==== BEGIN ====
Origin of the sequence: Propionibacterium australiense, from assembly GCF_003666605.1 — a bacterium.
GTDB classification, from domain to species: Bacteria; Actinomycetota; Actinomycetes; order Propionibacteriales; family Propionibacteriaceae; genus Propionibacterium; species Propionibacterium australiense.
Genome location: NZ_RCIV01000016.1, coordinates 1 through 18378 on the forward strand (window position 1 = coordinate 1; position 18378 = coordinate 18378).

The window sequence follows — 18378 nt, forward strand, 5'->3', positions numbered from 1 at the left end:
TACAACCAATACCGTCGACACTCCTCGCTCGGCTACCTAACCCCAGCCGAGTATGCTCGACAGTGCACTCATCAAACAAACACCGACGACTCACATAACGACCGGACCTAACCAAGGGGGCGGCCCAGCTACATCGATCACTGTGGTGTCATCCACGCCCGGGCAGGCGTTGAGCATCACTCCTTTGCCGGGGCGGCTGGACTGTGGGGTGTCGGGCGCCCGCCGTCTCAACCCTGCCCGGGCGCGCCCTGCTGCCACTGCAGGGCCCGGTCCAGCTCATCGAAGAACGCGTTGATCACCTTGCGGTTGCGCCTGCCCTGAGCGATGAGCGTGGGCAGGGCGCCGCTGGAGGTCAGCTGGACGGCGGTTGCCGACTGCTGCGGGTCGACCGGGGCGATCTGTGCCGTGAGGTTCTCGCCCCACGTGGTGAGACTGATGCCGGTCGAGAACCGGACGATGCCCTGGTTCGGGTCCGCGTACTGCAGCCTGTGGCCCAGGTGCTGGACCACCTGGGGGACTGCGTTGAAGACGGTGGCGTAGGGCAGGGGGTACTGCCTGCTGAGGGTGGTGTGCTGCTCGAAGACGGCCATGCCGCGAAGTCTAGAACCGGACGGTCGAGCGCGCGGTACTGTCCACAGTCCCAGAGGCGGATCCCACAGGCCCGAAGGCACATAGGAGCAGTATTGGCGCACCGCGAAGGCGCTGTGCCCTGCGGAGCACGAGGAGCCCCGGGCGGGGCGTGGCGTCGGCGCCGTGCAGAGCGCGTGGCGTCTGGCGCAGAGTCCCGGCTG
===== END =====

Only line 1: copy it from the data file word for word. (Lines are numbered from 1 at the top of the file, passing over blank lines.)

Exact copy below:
Origin of the sequence: Propionibacterium australiense, from assembly GCF_003666605.1 — a bacterium.